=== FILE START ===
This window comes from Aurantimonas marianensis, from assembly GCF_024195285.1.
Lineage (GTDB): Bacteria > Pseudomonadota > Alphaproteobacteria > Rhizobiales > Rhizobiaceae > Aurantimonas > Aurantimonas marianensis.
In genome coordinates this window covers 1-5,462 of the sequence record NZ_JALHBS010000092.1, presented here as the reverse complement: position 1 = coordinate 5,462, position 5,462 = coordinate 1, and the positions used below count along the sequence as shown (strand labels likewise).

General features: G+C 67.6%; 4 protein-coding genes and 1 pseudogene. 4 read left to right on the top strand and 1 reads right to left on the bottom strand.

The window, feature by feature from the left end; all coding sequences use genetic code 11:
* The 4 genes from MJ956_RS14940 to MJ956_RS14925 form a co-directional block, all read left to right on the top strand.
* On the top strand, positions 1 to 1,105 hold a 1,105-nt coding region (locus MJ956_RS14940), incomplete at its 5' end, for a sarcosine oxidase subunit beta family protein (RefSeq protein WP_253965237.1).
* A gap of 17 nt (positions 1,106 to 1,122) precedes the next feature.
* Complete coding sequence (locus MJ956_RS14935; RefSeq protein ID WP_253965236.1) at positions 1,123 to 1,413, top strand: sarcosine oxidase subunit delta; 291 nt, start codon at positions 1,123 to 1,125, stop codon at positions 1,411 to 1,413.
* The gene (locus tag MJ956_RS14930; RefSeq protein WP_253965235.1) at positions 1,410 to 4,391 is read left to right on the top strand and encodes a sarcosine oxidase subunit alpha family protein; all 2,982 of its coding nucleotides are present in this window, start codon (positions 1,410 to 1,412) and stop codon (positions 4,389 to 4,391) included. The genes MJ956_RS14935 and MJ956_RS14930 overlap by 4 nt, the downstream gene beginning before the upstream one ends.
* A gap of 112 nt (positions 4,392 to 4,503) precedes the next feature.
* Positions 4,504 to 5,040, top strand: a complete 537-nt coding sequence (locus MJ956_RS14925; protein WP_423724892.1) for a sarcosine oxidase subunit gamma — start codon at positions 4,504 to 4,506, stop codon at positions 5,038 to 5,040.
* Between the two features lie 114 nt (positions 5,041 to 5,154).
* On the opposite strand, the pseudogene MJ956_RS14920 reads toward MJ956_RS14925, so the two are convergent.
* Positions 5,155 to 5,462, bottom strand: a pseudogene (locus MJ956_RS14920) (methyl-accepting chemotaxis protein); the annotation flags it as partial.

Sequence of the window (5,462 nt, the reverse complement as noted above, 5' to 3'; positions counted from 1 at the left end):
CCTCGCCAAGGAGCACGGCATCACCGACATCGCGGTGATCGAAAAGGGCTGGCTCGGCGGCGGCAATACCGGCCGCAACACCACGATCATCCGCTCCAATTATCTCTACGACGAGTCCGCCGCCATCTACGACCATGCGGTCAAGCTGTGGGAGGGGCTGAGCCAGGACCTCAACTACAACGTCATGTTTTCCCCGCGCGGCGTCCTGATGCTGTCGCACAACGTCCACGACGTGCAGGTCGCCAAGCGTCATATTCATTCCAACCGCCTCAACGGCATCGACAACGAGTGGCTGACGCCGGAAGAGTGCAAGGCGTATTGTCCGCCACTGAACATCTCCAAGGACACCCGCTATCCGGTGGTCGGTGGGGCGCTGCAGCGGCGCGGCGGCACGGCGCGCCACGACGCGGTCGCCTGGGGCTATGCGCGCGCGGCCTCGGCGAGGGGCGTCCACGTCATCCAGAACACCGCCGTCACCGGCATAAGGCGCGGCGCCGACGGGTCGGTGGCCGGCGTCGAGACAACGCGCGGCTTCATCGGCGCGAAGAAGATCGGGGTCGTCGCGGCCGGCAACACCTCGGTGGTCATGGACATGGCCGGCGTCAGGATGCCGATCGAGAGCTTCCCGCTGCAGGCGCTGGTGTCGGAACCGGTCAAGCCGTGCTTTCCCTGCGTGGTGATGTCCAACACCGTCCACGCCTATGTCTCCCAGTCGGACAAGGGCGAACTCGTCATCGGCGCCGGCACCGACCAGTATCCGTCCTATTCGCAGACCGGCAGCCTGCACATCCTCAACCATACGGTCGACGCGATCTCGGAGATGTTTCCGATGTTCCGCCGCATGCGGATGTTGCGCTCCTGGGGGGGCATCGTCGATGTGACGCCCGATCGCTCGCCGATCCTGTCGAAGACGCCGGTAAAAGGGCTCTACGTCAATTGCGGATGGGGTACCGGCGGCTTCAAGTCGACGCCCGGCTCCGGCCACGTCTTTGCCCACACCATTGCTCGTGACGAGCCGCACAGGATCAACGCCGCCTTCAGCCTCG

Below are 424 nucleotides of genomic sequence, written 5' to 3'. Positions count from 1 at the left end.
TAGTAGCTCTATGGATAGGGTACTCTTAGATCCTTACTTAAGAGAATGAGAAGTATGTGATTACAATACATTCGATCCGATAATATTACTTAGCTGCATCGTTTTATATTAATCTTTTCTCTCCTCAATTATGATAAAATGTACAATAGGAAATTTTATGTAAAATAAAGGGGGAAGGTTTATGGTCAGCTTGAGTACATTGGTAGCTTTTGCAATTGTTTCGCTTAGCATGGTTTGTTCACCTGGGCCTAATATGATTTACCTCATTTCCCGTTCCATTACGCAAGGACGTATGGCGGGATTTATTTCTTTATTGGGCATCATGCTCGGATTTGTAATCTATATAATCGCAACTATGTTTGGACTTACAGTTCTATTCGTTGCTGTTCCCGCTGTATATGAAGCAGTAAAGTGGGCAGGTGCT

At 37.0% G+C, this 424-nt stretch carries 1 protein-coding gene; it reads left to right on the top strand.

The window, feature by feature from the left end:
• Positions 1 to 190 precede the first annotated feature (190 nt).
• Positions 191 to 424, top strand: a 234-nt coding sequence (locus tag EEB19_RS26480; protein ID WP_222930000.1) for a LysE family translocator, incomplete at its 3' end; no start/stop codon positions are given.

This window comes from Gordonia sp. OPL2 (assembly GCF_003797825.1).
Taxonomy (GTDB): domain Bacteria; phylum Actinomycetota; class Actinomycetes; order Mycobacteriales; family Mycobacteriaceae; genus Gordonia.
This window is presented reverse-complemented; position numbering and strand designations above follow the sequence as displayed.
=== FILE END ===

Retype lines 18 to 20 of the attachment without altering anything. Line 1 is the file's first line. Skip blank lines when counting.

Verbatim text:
Below are 424 nucleotides of genomic sequence, written 5' to 3'. Positions count from 1 at the left end.
TAGTAGCTCTATGGATAGGGTACTCTTAGATCCTTACTTAAGAGAATGAGAAGTATGTGATTACAATACATTCGATCCGATAATATTACTTAGCTGCATCGTTTTATATTAATCTTTTCTCTCCTCAATTATGATAAAATGTACAATAGGAAATTTTATGTAAAATAAAGGGGGAAGGTTTATGGTCAGCTTGAGTACATTGGTAGCTTTTGCAATTGTTTCGCTTAGCATGGTTTGTTCACCTGGGCCTAATATGATTTACCTCATTTCCCGTTCCATTACGCAAGGACGTATGGCGGGATTTATTTCTTTATTGGGCATCATGCTCGGATTTGTAATCTATATAATCGCAACTATGTTTGGACTTACAGTTCTATTCGTTGCTGTTCCCGCTGTATATGAAGCAGTAAAGTGGGCAGGTGCT

At 37.0% G+C, this 424-nt stretch carries 1 protein-coding gene; it reads left to right on the top strand.